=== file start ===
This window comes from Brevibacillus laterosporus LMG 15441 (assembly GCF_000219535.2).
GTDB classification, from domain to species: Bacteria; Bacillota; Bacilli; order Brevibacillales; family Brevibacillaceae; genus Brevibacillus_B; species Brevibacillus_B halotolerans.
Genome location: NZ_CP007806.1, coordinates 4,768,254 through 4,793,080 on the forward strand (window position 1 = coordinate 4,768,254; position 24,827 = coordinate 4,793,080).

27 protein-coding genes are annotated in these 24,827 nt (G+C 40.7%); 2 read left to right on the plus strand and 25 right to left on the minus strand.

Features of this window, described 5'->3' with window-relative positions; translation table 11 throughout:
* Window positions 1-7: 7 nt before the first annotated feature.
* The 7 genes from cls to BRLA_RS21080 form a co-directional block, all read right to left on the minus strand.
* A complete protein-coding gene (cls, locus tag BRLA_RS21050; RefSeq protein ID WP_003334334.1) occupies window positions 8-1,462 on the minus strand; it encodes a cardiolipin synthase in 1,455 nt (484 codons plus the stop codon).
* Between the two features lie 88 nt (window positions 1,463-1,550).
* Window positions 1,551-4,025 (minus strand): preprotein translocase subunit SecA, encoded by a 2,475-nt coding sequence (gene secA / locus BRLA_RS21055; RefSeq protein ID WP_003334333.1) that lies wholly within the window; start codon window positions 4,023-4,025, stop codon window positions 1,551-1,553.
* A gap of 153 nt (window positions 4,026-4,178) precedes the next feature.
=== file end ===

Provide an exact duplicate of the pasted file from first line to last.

This window comes from Brevibacillus laterosporus LMG 15441 (assembly GCF_000219535.2).
GTDB classification, from domain to species: Bacteria; Bacillota; Bacilli; order Brevibacillales; family Brevibacillaceae; genus Brevibacillus_B; species Brevibacillus_B halotolerans.
Genome location: NZ_CP007806.1, coordinates 4,768,254 through 4,793,080 on the forward strand (window position 1 = coordinate 4,768,254; position 24,827 = coordinate 4,793,080).

27 protein-coding genes are annotated in these 24,827 nt (G+C 40.7%); 2 read left to right on the plus strand and 25 right to left on the minus strand.

Features of this window, described 5'->3' with window-relative positions; translation table 11 throughout:
* Window positions 1-7: 7 nt before the first annotated feature.
* The 7 genes from cls to BRLA_RS21080 form a co-directional block, all read right to left on the minus strand.
* A complete protein-coding gene (cls, locus tag BRLA_RS21050; RefSeq protein ID WP_003334334.1) occupies window positions 8-1,462 on the minus strand; it encodes a cardiolipin synthase in 1,455 nt (484 codons plus the stop codon).
* Between the two features lie 88 nt (window positions 1,463-1,550).
* Window positions 1,551-4,025 (minus strand): preprotein translocase subunit SecA, encoded by a 2,475-nt coding sequence (gene secA / locus BRLA_RS21055; RefSeq protein ID WP_003334333.1) that lies wholly within the window; start codon window positions 4,023-4,025, stop codon window positions 1,551-1,553.
* A gap of 153 nt (window positions 4,026-4,178) precedes the next feature.